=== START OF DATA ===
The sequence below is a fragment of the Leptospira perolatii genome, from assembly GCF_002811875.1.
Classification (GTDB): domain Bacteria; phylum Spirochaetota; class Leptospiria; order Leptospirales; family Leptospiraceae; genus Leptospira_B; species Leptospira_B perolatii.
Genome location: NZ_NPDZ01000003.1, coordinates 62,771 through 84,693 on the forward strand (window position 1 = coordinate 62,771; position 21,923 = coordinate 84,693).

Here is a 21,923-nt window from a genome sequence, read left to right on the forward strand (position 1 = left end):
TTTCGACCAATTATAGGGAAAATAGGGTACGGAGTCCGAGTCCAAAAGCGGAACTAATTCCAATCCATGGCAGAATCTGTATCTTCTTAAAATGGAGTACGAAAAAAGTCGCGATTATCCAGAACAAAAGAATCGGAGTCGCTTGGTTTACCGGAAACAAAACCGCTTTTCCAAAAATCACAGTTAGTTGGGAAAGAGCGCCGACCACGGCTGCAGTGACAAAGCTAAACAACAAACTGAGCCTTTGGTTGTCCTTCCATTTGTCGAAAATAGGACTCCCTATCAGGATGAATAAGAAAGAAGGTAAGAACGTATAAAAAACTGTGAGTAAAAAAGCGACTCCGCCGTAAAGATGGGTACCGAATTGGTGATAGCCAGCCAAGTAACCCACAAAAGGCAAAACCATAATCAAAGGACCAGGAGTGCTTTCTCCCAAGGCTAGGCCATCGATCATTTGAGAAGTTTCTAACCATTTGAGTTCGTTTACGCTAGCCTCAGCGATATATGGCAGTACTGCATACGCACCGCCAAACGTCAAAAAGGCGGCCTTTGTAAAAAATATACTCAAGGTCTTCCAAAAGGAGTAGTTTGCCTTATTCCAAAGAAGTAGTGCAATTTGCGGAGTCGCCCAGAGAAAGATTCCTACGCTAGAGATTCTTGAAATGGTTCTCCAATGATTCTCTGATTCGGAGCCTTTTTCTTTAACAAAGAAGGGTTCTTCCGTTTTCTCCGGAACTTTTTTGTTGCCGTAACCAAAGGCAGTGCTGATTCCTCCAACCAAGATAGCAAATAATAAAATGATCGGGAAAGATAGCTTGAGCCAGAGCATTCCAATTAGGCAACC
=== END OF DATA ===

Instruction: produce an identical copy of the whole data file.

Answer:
The sequence below is a fragment of the Leptospira perolatii genome, from assembly GCF_002811875.1.
Classification (GTDB): domain Bacteria; phylum Spirochaetota; class Leptospiria; order Leptospirales; family Leptospiraceae; genus Leptospira_B; species Leptospira_B perolatii.
Genome location: NZ_NPDZ01000003.1, coordinates 62,771 through 84,693 on the forward strand (window position 1 = coordinate 62,771; position 21,923 = coordinate 84,693).

Here is a 21,923-nt window from a genome sequence, read left to right on the forward strand (position 1 = left end):
TTTCGACCAATTATAGGGAAAATAGGGTACGGAGTCCGAGTCCAAAAGCGGAACTAATTCCAATCCATGGCAGAATCTGTATCTTCTTAAAATGGAGTACGAAAAAAGTCGCGATTATCCAGAACAAAAGAATCGGAGTCGCTTGGTTTACCGGAAACAAAACCGCTTTTCCAAAAATCACAGTTAGTTGGGAAAGAGCGCCGACCACGGCTGCAGTGACAAAGCTAAACAACAAACTGAGCCTTTGGTTGTCCTTCCATTTGTCGAAAATAGGACTCCCTATCAGGATGAATAAGAAAGAAGGTAAGAACGTATAAAAAACTGTGAGTAAAAAAGCGACTCCGCCGTAAAGATGGGTACCGAATTGGTGATAGCCAGCCAAGTAACCCACAAAAGGCAAAACCATAATCAAAGGACCAGGAGTGCTTTCTCCCAAGGCTAGGCCATCGATCATTTGAGAAGTTTCTAACCATTTGAGTTCGTTTACGCTAGCCTCAGCGATATATGGCAGTACTGCATACGCACCGCCAAACGTCAAAAAGGCGGCCTTTGTAAAAAATATACTCAAGGTCTTCCAAAAGGAGTAGTTTGCCTTATTCCAAAGAAGTAGTGCAATTTGCGGAGTCGCCCAGAGAAAGATTCCTACGCTAGAGATTCTTGAAATGGTTCTCCAATGATTCTCTGATTCGGAGCCTTTTTCTTTAACAAAGAAGGGTTCTTCCGTTTTCTCCGGAACTTTTTTGTTGCCGTAACCAAAGGCAGTGCTGATTCCTCCAACCAAGATAGCAAATAATAAAATGATCGGGAAAGATAGCTTGAGCCAGAGCATTCCAATTAGGCAACC